While the Caricom treaty makes provision for heads of government, meeting at their semi-annual conference, to resolve treaty disputes, it is not known if Jamaica intends to pursue the matter at that level.
Dunn, who conceded that he is new to government and the regional trade process, expressed disappointment with the manner in which the matter has been dealt so far within Caricom. Christian, too, is of the view that Jamaican businesses are being unfairly treated within the regional integration arrangements and questioned the usefulness of Caricom to Jamaican manufacturers.
Tanna is not optimistic that the issue would be resolved in Jamaica’s favour if pursued either at the level of the Caribbean Court of Justice, which has final authority to settle trade disputes within Caricom, or in any other voting arena within the grouping.
“The treaty says it must be manufactured and the definition being given to manufacturing is the tariff jump. Not every country defines manufacturing in terms of tariff jumps, which is too technical,” he said. “I don’t think it will be resolved by any voting mechanism in Caricom, which is based on ‘one country, one vote’.”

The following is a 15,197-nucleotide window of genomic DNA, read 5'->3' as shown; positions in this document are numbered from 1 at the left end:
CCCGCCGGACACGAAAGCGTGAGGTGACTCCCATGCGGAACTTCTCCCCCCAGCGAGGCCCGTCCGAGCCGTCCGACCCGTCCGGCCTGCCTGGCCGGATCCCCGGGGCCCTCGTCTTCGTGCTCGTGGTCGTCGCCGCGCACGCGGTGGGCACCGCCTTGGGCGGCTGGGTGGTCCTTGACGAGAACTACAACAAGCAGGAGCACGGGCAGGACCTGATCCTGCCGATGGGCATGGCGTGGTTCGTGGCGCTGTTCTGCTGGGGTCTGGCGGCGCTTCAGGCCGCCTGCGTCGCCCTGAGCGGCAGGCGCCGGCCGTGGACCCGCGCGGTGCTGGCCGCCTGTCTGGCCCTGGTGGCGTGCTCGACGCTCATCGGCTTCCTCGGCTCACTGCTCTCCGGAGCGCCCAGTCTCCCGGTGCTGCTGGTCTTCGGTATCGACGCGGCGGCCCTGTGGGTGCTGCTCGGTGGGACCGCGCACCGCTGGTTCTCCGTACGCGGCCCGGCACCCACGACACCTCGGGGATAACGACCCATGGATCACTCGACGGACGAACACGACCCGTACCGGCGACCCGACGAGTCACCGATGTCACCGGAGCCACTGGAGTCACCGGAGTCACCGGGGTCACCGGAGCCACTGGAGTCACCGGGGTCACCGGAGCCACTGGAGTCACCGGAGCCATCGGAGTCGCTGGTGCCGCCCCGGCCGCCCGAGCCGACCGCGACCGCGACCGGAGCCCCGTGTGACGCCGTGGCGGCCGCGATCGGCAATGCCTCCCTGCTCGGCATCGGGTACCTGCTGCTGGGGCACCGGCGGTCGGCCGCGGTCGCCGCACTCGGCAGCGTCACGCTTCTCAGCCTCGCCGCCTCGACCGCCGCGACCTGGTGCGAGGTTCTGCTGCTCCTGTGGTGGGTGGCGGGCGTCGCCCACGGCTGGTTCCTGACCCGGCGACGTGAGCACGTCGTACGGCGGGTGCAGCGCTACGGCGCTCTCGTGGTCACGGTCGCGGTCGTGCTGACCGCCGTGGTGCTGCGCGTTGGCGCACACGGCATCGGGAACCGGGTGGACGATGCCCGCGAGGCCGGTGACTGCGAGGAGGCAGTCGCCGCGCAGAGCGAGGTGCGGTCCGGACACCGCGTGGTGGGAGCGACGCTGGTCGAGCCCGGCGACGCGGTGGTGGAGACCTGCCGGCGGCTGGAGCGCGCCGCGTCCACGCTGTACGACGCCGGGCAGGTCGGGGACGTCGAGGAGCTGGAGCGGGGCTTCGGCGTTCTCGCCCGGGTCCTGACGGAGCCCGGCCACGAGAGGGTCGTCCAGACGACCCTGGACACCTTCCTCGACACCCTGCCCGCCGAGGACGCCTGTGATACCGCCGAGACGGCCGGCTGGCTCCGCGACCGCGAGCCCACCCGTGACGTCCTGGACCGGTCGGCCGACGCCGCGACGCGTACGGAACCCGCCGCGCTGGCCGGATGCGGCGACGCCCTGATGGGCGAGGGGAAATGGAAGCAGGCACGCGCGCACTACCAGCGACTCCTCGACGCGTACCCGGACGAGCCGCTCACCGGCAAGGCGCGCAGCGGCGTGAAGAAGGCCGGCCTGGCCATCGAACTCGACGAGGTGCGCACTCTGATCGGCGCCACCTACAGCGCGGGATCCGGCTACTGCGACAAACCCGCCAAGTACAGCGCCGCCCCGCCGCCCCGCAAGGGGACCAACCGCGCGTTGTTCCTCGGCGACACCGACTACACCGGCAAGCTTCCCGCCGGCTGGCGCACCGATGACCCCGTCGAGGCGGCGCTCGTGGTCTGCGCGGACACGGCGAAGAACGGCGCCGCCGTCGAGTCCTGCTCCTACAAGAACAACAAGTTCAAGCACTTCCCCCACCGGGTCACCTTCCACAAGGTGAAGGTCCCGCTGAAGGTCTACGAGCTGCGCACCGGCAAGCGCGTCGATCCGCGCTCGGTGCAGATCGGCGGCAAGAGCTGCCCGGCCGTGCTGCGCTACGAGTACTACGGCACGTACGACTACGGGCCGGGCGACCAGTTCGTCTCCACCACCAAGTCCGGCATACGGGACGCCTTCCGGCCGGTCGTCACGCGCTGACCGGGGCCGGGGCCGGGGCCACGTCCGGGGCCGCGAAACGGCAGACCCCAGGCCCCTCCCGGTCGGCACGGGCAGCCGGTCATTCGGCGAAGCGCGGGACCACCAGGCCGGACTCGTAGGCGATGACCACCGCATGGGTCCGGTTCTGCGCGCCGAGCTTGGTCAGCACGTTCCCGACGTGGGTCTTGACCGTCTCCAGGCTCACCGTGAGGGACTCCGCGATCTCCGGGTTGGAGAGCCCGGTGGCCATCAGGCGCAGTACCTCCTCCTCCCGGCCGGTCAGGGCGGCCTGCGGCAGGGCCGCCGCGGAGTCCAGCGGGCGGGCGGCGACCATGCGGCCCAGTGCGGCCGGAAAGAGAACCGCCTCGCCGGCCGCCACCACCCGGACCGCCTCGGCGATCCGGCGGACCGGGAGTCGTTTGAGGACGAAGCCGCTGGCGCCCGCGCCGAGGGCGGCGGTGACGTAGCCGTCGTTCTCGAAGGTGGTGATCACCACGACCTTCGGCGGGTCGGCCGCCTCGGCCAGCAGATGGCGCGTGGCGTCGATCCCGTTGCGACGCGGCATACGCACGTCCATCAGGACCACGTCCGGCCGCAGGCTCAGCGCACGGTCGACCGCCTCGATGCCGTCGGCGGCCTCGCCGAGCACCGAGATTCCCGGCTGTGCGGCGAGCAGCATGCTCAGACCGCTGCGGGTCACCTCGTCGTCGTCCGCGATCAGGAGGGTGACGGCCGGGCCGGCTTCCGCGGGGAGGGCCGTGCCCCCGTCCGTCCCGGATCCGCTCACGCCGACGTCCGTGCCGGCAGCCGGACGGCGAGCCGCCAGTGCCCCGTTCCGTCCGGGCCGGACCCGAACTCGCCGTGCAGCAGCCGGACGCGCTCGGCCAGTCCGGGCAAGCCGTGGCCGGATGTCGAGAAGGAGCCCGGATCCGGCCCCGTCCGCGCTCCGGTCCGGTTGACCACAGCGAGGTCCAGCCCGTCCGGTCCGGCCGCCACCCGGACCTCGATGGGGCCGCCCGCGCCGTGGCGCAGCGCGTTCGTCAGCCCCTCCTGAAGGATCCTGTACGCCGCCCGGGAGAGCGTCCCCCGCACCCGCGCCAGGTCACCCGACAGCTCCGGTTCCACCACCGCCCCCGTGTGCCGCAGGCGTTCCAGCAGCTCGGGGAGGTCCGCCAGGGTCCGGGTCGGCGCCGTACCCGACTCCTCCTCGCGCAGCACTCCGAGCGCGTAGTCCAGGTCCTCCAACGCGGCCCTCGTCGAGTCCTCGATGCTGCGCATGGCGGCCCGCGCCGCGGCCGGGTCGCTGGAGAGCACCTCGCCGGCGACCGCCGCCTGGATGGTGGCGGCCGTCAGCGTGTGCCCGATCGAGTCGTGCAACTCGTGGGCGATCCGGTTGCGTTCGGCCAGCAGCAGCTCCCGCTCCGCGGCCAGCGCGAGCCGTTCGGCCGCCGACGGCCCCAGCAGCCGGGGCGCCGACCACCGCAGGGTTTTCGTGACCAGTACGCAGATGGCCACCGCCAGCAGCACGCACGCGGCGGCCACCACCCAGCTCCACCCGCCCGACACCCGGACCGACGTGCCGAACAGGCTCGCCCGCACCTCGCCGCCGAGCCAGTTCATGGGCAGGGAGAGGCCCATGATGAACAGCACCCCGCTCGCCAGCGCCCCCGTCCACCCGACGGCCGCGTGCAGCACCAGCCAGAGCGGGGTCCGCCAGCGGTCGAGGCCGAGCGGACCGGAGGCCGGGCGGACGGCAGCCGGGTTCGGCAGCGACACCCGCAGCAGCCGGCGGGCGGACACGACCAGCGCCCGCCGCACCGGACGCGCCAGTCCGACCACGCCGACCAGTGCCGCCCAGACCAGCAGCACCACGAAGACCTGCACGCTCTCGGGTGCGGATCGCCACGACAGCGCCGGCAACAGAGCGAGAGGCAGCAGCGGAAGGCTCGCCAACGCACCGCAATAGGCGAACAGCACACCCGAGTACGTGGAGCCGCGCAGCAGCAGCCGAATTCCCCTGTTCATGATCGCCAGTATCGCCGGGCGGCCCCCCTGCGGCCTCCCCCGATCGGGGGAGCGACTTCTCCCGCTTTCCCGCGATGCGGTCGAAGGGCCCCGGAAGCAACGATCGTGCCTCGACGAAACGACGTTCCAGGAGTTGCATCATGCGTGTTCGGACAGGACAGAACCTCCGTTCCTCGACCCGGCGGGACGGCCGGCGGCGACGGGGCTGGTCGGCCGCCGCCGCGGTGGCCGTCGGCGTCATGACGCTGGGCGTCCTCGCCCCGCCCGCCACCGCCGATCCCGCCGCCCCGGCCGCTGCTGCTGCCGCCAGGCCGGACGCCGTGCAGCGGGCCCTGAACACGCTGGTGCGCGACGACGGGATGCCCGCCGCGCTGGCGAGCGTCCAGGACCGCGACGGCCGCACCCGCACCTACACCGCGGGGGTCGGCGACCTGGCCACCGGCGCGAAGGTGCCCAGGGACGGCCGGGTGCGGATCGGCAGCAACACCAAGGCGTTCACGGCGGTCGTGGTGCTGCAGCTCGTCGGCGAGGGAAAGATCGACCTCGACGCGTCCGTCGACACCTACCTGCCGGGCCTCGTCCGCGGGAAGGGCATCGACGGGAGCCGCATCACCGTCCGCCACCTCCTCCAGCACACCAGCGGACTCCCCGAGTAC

Richard Pandohie, the CEO of Seprod, a regional exporter of soap and other products, and president of the Jamaica Manufacturers and Exporters’ Association, is striking a conciliatory note.
“The soap manufacturers in Jamaica have no issue buying raw material from Dominica provided that the quality specifications can be met and the price does not make them uncompetitive, vis-a-vis imports to the region. It is critical that, as a region, we produce quality products that can meet our customers’ expectations,” Pandohie said in written comments to the Financial Gleaner.
“I believe that as a region, we have more to gain by working together, but our capacity to continuously put obstacles in our own way continues to limit us to anaemic growth. Hopefully, recent organisations such as the Caribbean Manufacturers Association and the Caribbean Private Sector Organisation will yield positive results,” he said.
The Caribbean Private Sector Organisation was named an associate institution of Caricom at the most recent meeting of heads of government in October.